The new 4Runner has tight gaps outside and an attractive new interior. The fabric seats are grippy, easy to clean and good looking.
Generally full of thoughtful features plus off-road goodies such as Crawl Control, A-trac and a locking rear differential. Odd omissions at this price include automatic climate control and heated seats, both available on the Limited.
The Trail's base price of $36,585 includes almost everything you need. That said, the $1,750 KDSS suspension is worth the money for off-roaders and $585 is a bargain to level-up the Entune audio system with navigation and the App Suite.
18 mpg Combined (17 City/21 Highway) is a solid performance within the context of a true off-road capable SUV; only the V6 Grand Cherokee (19 mpg Combined) beats it. We equalled the rated highway mpg twice in testing without trying hard.
Toyota's 6-year/60,000-mile powertrain warranty is solid but doesn't match the class leaders. Their basic 3-year/36,000-mi basic warranty for the rest of the car, on the other hand, feels like the bare minimum.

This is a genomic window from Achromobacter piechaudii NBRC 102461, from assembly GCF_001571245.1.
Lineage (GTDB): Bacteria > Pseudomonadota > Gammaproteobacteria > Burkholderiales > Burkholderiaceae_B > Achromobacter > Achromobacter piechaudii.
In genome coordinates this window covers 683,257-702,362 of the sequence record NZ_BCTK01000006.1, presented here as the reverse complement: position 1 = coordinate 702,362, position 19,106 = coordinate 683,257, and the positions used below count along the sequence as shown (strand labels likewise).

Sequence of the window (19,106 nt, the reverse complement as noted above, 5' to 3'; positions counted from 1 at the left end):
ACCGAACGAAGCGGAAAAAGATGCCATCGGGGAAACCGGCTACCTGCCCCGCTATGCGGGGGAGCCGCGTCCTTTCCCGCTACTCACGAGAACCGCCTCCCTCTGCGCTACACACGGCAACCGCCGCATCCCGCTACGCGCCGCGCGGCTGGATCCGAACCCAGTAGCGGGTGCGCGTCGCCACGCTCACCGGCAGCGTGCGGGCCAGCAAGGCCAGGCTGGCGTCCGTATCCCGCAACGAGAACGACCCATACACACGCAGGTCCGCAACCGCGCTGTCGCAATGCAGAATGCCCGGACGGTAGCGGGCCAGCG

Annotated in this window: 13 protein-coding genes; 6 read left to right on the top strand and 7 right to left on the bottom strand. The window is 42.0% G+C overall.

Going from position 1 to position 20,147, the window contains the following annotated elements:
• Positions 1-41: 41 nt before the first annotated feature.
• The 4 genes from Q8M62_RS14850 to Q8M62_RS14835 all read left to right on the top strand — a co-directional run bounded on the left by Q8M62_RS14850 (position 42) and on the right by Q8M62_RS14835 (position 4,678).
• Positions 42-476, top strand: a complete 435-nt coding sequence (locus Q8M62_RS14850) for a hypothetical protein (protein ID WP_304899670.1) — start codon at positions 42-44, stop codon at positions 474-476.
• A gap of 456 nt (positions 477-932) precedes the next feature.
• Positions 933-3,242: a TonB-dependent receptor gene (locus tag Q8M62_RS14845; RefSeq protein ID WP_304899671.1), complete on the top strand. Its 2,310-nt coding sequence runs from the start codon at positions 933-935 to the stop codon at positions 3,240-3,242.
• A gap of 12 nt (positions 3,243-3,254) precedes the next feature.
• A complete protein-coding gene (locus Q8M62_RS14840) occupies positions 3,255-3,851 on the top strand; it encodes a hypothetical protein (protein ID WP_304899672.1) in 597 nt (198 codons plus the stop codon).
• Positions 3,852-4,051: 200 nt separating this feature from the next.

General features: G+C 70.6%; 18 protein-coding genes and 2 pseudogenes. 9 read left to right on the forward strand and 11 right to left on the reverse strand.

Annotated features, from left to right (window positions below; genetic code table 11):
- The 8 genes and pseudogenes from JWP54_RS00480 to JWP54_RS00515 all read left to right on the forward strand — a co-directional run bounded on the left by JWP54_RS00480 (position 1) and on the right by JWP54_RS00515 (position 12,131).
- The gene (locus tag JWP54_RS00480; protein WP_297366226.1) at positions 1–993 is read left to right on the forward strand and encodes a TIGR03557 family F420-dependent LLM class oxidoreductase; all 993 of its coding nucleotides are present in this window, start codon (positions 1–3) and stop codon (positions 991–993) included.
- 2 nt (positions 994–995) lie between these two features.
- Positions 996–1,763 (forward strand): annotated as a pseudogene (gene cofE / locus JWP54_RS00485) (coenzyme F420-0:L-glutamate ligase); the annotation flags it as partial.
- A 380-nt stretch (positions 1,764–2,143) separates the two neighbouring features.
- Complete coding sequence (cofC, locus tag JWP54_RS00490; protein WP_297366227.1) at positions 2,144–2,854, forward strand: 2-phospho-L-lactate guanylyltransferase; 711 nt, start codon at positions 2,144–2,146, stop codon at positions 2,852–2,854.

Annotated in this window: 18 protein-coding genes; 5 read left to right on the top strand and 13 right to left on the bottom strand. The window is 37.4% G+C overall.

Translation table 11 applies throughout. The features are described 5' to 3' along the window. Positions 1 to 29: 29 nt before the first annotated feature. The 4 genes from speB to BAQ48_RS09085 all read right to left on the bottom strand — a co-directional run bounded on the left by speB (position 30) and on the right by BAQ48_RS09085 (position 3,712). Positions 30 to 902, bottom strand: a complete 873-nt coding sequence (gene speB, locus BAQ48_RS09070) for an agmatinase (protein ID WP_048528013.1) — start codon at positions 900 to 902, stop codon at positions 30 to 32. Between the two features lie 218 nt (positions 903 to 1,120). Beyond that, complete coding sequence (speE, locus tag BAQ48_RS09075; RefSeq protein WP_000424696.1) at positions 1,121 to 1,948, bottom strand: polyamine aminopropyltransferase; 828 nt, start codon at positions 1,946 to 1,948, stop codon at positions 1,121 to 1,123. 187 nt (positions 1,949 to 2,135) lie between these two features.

Toyota provides free basic maintenance such as oil changes and tire rotations for the first 2 years/25,000 miles. Roadside assistance covers the same period, as well.
Fun To DriveA 4Runner can be a ton of fun if you're the sort of person that seeks out dirt and likes to explore the backcountry. If that's not you, well, you might look elsewhere.
Day-to-day commuting isn't the 4Runner's forte. It's thoughtfully designed and gets through just fine, but weekends are what this traditional 4x4 SUV does best.
The 2014 4Runner Trail has a strong rugged personality that spans from how it looks to how it drives to what it can do off-road when pushed. Its reputation is a well-deserved one.